What happens if I miss a dose?
Consult your physician for the appropriate treatment. If you do not make an appointment to receive the Remicade injection,
What happens if I overdose?
For medical emergencies, seek emergency medical attention or contact the Poison Help line toll-free at 1-800-222-1222.
What should be avoided?
Beware of activities that could increase the chance of sustaining bleeding injuries.
Don't receive the "live" vaccine while using infliximab. You could be a victim of a severe illness. Live vaccines comprise measles, mumps, rubella (MMR), typhoid, polio, rotavirus, varicella, yellow fever (chickenpox), and zoster (shingles).
Side effects of Remicade
Certain side effects can occur during the course of the injection. Contact your physician if you are feeling nauseated, dizzy, lightheaded, or itchy; feeling short of breath; experiencing headaches and chills; fever; as well as muscle or joint discomfort and tightness in your chest; throat discomfort; or difficulty swallowing after the injection. Infusion reactions can occur within a few hours following the injection. Seek medical attention immediately. If you exhibit symptoms for an allergy reaction or symptoms to Remicade: hives and chest pains, difficulty breathing, fever, chills, or extreme dizziness, and swelling of your lips, tongue, throat, or face, A serious and occasionally fatal infection can occur while you are treated with Remicade. Call your doctor immediately if you notice signs of infection like excessive tiredness, fever, flu symptoms, coughing, or any skin manifestations (pain, tenderness, or swelling).
Contact your doctor if you suffer from:
- The skin, and growths appear on the skin.
- Pale skin, no bleeding or bruising.
- Delayed reaction to an allergic condition (up to 12 days following the time you received Remicade) fever, sore throat, difficulty swallowing, headache, joint and muscle discomfort, or skin rash or swelling on your hands or face.
- Liver issues: upper stomach discomfort, a decreased appetite, the skin's color becoming yellow as well as your eyes (jaundice), and not feeling well.
- Lupus-like syndrome: joint pain or swelling, chest pain, feeling breathless, and skin rashes on your arms or cheeks (which worsen when exposed to sunlight).
- Nerve disorders Numbness or tingling, vision problems, weakness in your legs or arms, seizures.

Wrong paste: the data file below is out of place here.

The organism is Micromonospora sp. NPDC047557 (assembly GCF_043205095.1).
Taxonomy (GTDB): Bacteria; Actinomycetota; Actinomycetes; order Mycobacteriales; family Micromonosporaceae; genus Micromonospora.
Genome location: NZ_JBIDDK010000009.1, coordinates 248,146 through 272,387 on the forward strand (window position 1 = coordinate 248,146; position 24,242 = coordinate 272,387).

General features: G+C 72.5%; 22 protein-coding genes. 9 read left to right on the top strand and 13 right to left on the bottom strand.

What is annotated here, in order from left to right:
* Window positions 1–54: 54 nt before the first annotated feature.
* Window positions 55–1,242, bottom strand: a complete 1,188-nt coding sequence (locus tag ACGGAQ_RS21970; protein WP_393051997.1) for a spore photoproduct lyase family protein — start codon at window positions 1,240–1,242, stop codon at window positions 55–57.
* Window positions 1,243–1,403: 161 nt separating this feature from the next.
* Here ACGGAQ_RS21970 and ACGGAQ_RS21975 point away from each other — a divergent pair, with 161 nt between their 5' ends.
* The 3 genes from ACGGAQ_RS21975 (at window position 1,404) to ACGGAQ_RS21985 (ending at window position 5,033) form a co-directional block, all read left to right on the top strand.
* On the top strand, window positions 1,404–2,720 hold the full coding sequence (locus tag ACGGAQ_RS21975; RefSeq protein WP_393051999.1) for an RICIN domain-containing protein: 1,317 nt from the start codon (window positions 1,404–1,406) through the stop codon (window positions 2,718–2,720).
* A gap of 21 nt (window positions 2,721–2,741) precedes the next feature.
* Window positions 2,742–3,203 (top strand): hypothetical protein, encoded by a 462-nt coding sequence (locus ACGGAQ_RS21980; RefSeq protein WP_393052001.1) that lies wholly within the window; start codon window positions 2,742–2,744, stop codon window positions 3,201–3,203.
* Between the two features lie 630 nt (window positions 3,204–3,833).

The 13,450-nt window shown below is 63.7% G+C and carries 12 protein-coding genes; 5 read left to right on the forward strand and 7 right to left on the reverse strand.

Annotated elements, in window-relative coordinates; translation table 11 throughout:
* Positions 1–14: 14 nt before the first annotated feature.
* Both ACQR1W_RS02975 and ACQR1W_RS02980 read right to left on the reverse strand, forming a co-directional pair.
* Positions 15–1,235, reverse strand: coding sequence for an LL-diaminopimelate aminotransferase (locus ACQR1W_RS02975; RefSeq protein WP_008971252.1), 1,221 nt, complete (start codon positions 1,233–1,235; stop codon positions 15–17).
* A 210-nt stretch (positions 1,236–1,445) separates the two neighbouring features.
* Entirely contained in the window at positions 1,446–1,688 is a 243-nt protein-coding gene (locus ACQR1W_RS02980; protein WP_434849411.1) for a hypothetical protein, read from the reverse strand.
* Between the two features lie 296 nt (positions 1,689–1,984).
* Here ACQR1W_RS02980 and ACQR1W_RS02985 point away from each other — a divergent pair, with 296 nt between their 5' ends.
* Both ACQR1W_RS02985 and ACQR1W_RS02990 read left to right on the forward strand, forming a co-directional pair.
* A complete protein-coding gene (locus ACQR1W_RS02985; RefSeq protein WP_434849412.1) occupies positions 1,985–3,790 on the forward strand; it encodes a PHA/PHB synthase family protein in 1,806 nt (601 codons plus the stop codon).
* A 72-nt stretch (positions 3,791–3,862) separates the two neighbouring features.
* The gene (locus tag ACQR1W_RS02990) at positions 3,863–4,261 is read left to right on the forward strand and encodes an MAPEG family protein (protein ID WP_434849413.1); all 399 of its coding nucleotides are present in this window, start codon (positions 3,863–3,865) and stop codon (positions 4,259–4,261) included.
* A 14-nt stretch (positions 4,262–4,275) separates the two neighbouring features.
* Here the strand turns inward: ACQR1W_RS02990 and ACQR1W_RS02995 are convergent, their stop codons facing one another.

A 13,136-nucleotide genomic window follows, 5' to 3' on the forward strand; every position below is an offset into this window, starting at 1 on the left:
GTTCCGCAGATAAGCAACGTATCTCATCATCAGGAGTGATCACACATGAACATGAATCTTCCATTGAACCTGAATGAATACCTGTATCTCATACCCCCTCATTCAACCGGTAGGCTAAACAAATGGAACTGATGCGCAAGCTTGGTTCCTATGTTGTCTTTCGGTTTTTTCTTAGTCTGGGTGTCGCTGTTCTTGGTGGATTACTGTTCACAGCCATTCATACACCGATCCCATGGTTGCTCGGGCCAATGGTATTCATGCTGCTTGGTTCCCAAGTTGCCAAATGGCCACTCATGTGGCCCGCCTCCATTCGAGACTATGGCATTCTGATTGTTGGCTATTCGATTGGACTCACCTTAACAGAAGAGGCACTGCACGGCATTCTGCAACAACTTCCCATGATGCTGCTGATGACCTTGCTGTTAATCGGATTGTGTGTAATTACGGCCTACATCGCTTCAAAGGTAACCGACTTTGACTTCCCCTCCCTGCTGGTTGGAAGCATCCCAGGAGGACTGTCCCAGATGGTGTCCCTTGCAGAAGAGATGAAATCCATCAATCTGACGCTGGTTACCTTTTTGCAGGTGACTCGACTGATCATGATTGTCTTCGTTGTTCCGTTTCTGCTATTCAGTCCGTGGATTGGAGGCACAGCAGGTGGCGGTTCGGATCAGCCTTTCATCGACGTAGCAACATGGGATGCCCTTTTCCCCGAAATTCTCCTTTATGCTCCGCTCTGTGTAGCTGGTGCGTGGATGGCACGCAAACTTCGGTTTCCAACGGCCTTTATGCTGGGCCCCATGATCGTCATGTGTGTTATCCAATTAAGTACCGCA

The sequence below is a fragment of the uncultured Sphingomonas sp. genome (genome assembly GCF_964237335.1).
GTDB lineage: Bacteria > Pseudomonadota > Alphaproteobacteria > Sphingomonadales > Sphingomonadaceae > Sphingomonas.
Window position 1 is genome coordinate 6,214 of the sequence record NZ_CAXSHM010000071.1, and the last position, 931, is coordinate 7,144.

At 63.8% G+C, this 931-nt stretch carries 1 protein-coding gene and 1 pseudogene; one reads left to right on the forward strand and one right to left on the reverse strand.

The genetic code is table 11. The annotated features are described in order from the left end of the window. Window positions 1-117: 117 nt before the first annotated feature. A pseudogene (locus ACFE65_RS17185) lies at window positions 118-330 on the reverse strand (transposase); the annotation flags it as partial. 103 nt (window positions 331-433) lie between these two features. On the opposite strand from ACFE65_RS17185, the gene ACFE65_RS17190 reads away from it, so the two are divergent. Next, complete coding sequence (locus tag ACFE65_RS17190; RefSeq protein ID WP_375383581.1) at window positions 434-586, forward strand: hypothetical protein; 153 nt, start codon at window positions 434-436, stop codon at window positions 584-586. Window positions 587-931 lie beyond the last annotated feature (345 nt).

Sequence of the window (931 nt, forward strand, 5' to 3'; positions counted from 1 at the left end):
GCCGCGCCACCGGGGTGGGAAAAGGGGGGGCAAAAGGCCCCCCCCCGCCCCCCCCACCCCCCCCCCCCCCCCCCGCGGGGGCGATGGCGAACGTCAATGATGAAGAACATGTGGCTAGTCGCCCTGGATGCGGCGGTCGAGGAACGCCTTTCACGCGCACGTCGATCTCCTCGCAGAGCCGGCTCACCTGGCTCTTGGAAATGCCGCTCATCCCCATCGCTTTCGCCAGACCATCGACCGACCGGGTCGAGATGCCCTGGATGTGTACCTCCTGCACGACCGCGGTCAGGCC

- Newly developed or more severe psoriasis that is getting worse—patches of skin redness, scaly spots, or bumps with raised areas full of pus;
- Indications for heart problems Shortness of breath, swelling of your feet or ankles, and rapid weight growth.
- Symptoms of stroke sudden numbness or weakness; difficulty communicating or understanding what's being said to you; problems with balance or vision. extreme headache.
- Symptoms of lymphoma such as night sweats, fever, and losing weight stomach pain or chest pain, swelling, difficulty breathing, coughing, swelling of glands (in your armpits, neck, or groin).
- Symptoms of tuberculosis include cough, fever, night sweats, lack of appetite, and weight loss. You may also feel exhausted.
The risk of contracting serious infections is more prevalent in those 65 years of age or older.
Common Remicade side effects can include:
- Stuffy nose, sinus pain.
- Chills, fevers, colds, and sore throats.
- Chest pain, coughing, breathing shortness, chest pain.
- Blood pressure, either low or high.
- Headache, feeling lightheaded.
- Itching, rash.
- Stomach pain.
This is not an exhaustive list of all the adverse effects. Other side effects could be present. Consult your physician to seek medical advice on the effects. You can report adverse reactions to the FDA at 1-800-FDA-1088.
Interaction with other drugs?
Inform your doctor about any additional medications you are taking, such as:
- Any "biologic" medications to treat your condition, such as adalimumab, golimumab, certolizumab, etanercept, natalizumab, rituximab, and many others.
- Other medications to treat Crohn's disease, ulcerative colitis, rheumatoid arthritis spondylitis, psoriatic arthritis, or psoriasis.
This list isn't comprehensive. Other drugs can interact with infliximab. This covers prescription and OTC medications, vitamins, and herbs. Some interactions with drugs are not listed here. are included here.